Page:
While there are many variations to the structure of a captive insurance company, captives can be separated into the following basic categories. Note, this section is only a summary and does not analyze the merits of each type of captive.
These captives are set up and operated by a single owner to insure its own risks and the risks of its subsidiaries and affiliates. Many single-owner captives provide coverage for other, non-related organizations. Single-owner captives that insure only the risks of the owner or the owner’s subsidiary operations are termed “pure” captives.
These captives are owned by multiple, non-related organizations (policyholders) and are initially set up to insure the risks of the owners. These risks are usually, but need not be, similar in nature. Many provide coverage for organizations other than those affiliated with the owners. Types of group captives include:
With underwriting stability along with the ability to reduce costs and manage claims along with the timing of premium payments to best suit the parent can provide significant cash flow benefits not available in the conventional market.
Captives are often able to create a new profit center. For instance, the level of underwriting profit on premiums paid by related parties is generally set by captive owners. Moreover, many captives can earn investment income by investing the net premiums retained.
A captive can expand the scope of insurance coverage for all of its insureds. Sometimes, it can offer better terms than commercial insurance carriers. Alternatively, a captive may provide coverage for risks that are commercially uninsurable, or even uneconomical.
These are captive insurance companies owned by an organization that is not one of the policyholders, such as a broker, a reinsurer, or a fronting insurance company. The fees to enter one of these facilities are less than the initial capital requirements of a single-owner or group captive. However, they do not offer as much flexibility regarding coverage and/or limits, and have varying degrees of safety depending on the sponsor and the types of risks and insureds the captive insures. A principal disadvantage is that a rent-a-captive is at risk for policies, which were written by every person associated with that particular captive since its formation and its usual light capitalization.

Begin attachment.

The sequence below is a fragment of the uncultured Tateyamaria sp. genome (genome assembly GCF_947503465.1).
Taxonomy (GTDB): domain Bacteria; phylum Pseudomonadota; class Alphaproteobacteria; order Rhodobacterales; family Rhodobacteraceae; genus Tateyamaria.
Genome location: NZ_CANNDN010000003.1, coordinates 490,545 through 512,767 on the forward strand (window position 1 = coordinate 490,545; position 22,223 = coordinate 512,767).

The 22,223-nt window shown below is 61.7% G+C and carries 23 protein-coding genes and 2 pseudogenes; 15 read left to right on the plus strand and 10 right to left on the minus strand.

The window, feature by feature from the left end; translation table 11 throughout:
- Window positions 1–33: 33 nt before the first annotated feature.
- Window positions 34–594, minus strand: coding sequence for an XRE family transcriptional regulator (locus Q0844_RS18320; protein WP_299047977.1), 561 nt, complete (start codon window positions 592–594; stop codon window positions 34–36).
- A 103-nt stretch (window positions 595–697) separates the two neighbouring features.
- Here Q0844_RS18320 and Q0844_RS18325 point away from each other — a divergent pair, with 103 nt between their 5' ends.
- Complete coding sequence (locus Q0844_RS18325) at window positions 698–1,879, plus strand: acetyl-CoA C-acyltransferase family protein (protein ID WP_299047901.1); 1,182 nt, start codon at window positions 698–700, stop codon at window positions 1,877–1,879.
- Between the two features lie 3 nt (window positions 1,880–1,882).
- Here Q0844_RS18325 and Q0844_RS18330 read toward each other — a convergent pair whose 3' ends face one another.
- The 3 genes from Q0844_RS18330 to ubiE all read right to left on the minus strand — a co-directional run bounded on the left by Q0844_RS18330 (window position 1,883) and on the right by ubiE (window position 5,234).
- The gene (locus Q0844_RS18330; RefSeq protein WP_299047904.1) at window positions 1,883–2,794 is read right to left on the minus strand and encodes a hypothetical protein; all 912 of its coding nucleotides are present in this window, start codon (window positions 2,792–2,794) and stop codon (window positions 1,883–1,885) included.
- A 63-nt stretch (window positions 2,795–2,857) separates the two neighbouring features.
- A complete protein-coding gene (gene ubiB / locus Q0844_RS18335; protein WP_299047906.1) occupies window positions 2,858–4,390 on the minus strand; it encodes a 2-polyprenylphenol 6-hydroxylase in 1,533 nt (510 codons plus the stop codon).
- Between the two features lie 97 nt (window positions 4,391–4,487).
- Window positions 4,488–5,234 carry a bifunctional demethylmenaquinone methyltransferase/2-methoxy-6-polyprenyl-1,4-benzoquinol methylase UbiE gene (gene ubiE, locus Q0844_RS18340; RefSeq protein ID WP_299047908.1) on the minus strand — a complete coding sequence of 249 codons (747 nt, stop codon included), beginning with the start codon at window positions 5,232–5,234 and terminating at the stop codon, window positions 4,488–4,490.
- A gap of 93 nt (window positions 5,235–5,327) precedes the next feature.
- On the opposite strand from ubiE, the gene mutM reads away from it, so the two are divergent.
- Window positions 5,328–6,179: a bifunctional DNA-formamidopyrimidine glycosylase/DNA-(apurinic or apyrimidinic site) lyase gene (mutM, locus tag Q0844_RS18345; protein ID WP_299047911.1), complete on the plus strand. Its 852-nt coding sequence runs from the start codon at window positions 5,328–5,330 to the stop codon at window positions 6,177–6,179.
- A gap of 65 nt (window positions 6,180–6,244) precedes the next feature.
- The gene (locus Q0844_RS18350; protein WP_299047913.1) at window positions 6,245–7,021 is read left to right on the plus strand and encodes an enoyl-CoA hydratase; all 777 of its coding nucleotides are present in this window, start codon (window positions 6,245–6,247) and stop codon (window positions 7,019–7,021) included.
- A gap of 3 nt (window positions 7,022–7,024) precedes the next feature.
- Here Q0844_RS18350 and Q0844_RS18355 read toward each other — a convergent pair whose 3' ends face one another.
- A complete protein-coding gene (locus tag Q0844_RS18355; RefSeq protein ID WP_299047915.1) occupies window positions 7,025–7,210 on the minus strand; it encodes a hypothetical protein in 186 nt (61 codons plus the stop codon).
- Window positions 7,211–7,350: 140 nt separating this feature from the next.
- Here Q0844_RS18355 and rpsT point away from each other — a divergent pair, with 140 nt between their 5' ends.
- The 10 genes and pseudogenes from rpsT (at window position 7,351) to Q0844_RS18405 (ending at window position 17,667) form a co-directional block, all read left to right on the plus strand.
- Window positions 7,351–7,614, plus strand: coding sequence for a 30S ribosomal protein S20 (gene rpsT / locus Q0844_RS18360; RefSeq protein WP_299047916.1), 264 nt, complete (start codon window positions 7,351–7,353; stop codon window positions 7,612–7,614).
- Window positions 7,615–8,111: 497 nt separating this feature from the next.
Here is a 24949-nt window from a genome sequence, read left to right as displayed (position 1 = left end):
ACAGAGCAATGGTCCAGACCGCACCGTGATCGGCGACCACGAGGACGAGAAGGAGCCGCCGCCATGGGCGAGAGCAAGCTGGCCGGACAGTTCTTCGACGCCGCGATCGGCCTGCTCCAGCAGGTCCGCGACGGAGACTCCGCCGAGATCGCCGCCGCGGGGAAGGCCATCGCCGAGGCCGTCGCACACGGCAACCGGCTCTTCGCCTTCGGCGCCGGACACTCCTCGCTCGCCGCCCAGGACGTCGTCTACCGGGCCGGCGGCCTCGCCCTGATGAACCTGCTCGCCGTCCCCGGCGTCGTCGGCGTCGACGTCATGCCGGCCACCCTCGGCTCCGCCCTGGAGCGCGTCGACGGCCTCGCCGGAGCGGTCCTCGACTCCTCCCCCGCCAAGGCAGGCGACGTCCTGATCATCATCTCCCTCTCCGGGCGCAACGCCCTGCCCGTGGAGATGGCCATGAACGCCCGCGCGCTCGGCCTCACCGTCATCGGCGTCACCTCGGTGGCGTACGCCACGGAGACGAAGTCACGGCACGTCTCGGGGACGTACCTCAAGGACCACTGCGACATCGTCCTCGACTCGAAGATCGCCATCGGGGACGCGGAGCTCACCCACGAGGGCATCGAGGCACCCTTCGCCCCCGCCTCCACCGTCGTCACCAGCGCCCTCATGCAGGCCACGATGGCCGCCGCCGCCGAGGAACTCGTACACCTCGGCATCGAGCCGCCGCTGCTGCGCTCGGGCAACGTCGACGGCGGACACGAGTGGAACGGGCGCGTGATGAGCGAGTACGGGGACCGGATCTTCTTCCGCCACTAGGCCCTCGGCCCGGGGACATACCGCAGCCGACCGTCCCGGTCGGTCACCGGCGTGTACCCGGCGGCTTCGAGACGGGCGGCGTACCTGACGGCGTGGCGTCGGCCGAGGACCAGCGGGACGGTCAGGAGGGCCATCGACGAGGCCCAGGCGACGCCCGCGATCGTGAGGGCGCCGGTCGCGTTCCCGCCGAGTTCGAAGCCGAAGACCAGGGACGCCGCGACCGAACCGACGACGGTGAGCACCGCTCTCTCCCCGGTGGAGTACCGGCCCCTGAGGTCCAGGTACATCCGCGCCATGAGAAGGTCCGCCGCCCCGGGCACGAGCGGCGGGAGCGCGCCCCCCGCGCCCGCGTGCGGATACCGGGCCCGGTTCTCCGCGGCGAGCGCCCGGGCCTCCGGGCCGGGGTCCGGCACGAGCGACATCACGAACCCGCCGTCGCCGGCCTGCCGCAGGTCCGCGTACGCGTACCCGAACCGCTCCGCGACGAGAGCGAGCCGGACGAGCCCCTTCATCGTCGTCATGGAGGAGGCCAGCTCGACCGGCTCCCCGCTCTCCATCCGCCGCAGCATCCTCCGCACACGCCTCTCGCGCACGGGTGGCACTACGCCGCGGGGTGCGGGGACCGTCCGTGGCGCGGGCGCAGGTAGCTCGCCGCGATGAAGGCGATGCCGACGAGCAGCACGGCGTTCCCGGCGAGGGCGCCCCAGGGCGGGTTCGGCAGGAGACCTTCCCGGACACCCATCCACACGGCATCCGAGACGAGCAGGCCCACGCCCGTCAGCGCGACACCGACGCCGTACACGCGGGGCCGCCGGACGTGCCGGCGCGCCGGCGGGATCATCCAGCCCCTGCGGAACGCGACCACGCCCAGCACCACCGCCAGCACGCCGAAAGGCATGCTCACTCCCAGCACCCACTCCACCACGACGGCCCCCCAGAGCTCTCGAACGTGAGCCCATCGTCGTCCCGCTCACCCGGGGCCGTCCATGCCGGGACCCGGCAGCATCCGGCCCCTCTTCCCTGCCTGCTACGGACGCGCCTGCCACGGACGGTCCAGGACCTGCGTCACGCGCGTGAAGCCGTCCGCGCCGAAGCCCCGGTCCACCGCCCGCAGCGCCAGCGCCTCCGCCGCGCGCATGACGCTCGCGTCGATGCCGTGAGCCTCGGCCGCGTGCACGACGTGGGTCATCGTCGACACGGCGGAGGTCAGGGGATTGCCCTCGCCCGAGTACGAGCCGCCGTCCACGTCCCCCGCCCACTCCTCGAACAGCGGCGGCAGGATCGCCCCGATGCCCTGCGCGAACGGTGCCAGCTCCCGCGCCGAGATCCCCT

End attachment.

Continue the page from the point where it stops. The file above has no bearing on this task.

Protected Cell Companies (PCCs)
Also known as “segregated portfolio companies” or “segregated account companies” in some domiciles, PCC status allows a captive to segregate accounts so that each account is legally protected from the liabilities of other accounts within the captive. Used with a rent-a-captive, PCCs can protect a participant in varying degrees, depending on the jurisdiction and the nature of the corporate agreements among the shareholders and cell members, from the adverse experience of other participants, limiting them from risk-sharing without having to form their own captive.
The disadvantages of such may include (depending on domicile) the need to coordinate matters among multiple owners and the uncertain tax status of the individual cells.
Special Purpose Captive
A special purpose captive insurance company is a catchall category which covers all remaining captives that are not defined by any other statutes – which is usually owned or controlled by a parent company and may only insure the risk of its parent or its economic family.
Series LLCs and Cell Companies
Treasury recently released proposed regulations regarding the classification for Federal tax purposes of a series of a domestic series limited liability company (LLC), a cell of a domestic cell company, or a foreign series or cell that conducts an insurance business. The proposed regulations provide that, whether or not a series of a domestic series LLC, a cell of a domestic cell company, or a foreign series or cell that conducts an insurance business is a juridical person for local law purposes, for Federal tax purposes it is treated as an entity formed under local law. Classification of a series or cell that is treated as a separate entity for Federal tax purposes generally is determined under the same rules that govern the classification of other types of separate entities.